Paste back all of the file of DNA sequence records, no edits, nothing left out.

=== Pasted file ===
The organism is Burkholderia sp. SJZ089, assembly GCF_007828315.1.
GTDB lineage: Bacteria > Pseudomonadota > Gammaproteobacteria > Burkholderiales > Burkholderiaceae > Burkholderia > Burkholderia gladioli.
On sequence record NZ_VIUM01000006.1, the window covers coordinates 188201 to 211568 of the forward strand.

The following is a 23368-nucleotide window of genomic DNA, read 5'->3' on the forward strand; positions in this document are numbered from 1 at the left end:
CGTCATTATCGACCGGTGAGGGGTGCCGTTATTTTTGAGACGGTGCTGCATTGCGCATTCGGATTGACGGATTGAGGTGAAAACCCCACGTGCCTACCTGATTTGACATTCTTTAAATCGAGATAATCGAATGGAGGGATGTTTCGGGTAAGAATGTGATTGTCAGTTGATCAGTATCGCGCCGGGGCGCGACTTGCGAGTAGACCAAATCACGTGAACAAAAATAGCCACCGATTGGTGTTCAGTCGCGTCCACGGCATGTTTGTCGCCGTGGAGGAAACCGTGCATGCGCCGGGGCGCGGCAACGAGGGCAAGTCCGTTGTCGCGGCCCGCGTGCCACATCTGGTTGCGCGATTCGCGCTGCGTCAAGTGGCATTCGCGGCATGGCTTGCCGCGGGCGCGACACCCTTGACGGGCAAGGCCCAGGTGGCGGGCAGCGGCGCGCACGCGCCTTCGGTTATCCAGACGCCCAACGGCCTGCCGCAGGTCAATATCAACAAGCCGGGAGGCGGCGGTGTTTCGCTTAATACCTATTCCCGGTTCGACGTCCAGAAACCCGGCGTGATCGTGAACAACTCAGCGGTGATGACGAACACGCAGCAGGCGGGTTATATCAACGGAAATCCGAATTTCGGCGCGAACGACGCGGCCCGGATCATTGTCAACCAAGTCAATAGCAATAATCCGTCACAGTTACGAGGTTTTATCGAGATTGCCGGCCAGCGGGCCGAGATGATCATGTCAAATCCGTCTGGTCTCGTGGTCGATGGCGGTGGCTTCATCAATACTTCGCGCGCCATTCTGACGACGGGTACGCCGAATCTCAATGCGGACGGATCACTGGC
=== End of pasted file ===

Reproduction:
The organism is Burkholderia sp. SJZ089, assembly GCF_007828315.1.
GTDB lineage: Bacteria > Pseudomonadota > Gammaproteobacteria > Burkholderiales > Burkholderiaceae > Burkholderia > Burkholderia gladioli.
On sequence record NZ_VIUM01000006.1, the window covers coordinates 188201 to 211568 of the forward strand.

The following is a 23368-nucleotide window of genomic DNA, read 5'->3' on the forward strand; positions in this document are numbered from 1 at the left end:
CGTCATTATCGACCGGTGAGGGGTGCCGTTATTTTTGAGACGGTGCTGCATTGCGCATTCGGATTGACGGATTGAGGTGAAAACCCCACGTGCCTACCTGATTTGACATTCTTTAAATCGAGATAATCGAATGGAGGGATGTTTCGGGTAAGAATGTGATTGTCAGTTGATCAGTATCGCGCCGGGGCGCGACTTGCGAGTAGACCAAATCACGTGAACAAAAATAGCCACCGATTGGTGTTCAGTCGCGTCCACGGCATGTTTGTCGCCGTGGAGGAAACCGTGCATGCGCCGGGGCGCGGCAACGAGGGCAAGTCCGTTGTCGCGGCCCGCGTGCCACATCTGGTTGCGCGATTCGCGCTGCGTCAAGTGGCATTCGCGGCATGGCTTGCCGCGGGCGCGACACCCTTGACGGGCAAGGCCCAGGTGGCGGGCAGCGGCGCGCACGCGCCTTCGGTTATCCAGACGCCCAACGGCCTGCCGCAGGTCAATATCAACAAGCCGGGAGGCGGCGGTGTTTCGCTTAATACCTATTCCCGGTTCGACGTCCAGAAACCCGGCGTGATCGTGAACAACTCAGCGGTGATGACGAACACGCAGCAGGCGGGTTATATCAACGGAAATCCGAATTTCGGCGCGAACGACGCGGCCCGGATCATTGTCAACCAAGTCAATAGCAATAATCCGTCACAGTTACGAGGTTTTATCGAGATTGCCGGCCAGCGGGCCGAGATGATCATGTCAAATCCGTCTGGTCTCGTGGTCGATGGCGGTGGCTTCATCAATACTTCGCGCGCCATTCTGACGACGGGTACGCCGAATCTCAATGCGGACGGATCACTGGC